We have an obsession to have it all. If we have the city, we insist on having the mountain as well. If we are the masters of the peaks and the keepers of the history of pastures, we demand for the very best of hi-tech and urban. We are adapting hybrids to our mutating environment and our insatiable appetites. The ‘Hombouquetin au costard rouge (Ibexman in a red suit) is one such avatar : the meeting between Homo hyper urbanus and his mountain dweller fantasy.
From the top of his roundabout, hands in pockets, he looks through half-mocking, half-benevolent eyes at the carrousel of the socially mobile on the square of a globalized village.
Nikola Zaric was born in 1961 in Martigny, of a Swiss mother and a Serb father. After four years spent in Yugoslavia, the family immigrated to Holland before settling back in Switzerland. In 1993 he graduated from the Geneva Art School after achieving a degree in Forestry Sciences in Zurich. Meanwhile, he spent half a century of summer and winter holidays in Verbier, forging a strong link to the mountain environment.
Zaric’s sculptures fuse humans and animals into each other. They appear as ancestral hieratic characters, yet with an intriguing spirit both classical and contemporary. The structured surfaces of his work along with the traces of the mould allows the observer to experience the ‘work in progress’ that was needed for the sculpture and the polychrome patinas give his work a sense of eternity.
My sculpture is a following of rites of transfiguration. The first is modelling to move the mass of clay, a raw material by nature, into a figure. The second is moulding, creating the sarcophagus, which embraces the form thus materialising the empty surroundings. It’s the memory in the hollow of the mould that the cement will embrace and metamorphose like a chrysalis waiting for me, shaman-like, to extract it from its cocoon.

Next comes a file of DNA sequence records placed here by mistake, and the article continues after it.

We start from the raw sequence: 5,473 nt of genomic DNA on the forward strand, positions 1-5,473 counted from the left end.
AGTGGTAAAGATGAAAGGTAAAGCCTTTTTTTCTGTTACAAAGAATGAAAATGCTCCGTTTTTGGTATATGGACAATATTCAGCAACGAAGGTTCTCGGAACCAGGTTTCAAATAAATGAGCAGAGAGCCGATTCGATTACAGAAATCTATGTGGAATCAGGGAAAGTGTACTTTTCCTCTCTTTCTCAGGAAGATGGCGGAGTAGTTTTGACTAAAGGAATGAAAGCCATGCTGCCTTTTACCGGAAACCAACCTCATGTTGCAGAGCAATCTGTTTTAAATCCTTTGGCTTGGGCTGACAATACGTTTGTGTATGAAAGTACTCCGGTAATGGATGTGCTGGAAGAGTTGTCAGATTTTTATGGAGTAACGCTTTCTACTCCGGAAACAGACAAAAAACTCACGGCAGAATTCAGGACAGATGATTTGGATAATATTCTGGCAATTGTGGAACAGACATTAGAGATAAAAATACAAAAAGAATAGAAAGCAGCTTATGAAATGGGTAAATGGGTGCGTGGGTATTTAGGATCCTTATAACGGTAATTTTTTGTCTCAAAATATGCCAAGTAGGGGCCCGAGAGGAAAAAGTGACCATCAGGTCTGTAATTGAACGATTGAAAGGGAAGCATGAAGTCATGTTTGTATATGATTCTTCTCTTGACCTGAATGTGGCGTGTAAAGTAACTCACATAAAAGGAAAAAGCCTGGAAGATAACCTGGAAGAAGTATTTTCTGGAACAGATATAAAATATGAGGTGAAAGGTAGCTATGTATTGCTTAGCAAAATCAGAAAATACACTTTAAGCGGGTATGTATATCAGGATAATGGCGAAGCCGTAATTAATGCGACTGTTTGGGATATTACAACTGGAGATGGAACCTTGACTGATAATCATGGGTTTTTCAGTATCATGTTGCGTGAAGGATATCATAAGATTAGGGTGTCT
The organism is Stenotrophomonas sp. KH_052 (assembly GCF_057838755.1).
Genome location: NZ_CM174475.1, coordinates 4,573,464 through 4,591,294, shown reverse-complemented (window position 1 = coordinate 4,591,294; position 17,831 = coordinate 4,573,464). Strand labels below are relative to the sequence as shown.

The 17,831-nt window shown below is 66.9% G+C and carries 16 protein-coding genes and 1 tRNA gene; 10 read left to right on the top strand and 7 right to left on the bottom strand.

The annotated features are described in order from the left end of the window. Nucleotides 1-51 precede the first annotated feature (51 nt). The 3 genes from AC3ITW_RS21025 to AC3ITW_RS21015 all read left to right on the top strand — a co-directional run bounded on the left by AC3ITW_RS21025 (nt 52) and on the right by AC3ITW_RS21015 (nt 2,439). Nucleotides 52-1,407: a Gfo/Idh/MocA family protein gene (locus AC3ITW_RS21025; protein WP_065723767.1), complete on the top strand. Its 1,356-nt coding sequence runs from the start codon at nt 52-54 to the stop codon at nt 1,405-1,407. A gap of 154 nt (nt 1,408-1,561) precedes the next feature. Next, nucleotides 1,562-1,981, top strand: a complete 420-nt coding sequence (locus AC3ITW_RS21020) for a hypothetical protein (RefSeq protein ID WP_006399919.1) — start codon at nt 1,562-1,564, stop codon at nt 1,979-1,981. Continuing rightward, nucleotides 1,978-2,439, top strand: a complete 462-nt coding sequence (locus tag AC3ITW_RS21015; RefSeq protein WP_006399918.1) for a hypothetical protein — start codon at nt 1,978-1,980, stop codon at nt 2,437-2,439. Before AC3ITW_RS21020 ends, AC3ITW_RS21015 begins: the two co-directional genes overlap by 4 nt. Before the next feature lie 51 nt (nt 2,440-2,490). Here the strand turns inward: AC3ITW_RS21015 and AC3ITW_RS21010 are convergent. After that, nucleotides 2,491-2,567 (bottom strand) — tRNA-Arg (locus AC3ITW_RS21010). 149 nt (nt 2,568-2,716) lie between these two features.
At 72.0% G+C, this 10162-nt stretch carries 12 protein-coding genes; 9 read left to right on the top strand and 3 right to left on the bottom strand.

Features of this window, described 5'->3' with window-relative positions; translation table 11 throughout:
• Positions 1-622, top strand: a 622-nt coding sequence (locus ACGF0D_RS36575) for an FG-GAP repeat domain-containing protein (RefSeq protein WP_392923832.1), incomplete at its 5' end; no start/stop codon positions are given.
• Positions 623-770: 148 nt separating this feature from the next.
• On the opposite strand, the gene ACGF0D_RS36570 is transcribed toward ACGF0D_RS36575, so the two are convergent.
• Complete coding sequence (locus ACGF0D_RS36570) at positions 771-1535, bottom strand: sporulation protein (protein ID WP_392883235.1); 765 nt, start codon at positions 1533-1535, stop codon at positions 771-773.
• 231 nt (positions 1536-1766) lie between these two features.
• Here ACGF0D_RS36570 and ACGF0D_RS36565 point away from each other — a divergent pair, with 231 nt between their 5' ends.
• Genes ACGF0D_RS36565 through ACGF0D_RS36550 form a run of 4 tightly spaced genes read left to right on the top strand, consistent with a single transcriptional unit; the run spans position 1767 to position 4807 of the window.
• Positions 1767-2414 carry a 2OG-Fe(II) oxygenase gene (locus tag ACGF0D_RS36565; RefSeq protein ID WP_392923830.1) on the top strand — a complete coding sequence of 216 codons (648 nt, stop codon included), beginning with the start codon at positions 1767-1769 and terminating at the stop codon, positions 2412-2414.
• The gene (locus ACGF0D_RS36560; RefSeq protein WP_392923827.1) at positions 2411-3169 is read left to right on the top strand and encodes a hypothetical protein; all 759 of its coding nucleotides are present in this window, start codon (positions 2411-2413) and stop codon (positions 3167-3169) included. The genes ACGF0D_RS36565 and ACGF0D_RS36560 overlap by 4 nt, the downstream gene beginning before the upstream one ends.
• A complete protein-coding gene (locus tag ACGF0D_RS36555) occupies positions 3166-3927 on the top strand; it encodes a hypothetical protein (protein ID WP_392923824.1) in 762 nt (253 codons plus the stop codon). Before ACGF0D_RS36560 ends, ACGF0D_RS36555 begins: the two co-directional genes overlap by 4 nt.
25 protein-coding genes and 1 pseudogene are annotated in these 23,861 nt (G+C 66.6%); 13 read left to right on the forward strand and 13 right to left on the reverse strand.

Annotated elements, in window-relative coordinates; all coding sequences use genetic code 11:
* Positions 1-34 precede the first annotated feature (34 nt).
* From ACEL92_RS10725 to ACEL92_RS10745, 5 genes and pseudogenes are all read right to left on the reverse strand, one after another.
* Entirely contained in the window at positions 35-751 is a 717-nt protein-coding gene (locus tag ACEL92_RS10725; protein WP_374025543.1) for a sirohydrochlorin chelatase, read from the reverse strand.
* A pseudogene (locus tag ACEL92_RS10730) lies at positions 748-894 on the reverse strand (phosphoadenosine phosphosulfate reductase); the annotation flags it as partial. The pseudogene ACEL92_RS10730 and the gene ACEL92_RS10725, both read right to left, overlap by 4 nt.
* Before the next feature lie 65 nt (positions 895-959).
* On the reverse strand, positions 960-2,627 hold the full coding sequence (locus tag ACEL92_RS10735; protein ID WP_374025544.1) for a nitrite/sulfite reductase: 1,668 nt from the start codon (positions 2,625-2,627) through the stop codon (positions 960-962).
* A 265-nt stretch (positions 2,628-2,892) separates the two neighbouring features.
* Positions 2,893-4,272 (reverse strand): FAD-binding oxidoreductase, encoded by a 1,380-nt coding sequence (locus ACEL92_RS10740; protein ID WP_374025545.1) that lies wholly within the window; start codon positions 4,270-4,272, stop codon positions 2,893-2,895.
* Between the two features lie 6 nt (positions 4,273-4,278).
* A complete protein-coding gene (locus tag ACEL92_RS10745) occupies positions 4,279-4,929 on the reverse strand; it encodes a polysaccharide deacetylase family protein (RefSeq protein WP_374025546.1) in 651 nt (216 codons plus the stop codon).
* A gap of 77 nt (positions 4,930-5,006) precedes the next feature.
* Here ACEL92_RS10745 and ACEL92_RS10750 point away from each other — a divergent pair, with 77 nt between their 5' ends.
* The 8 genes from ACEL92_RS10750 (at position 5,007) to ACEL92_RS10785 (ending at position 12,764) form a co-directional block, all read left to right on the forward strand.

Magic wafts under the roof of the yurt studio. The dervishes are spinning their records; the skins tightened over the drums assure a cardio-spiritual monitoring. I cover my hands with clay, the entire body, like in a quest for fire, moves with the material. I knead, hit, add, lacerate, carve, scratch, stretch, cut and chisel: the figure appears. The form reached and following several spells, I plunge my hands into the immaculate white plaster, return to the figure and coat it, cover it, soon to extract it and leaving only the plaster in it’s spiritual envelope ready for it’s chromatic anointing. It’s in this structure that the exothermic fossilisation of the silicates and aluminates of lime will occur in the presence of base elements of air and water. Its solemn immersion, its purification of vapours and the application of essential oils will, not the least, complete its place on earth. – Zaric 2012
Zaric lives and works in Lausanne.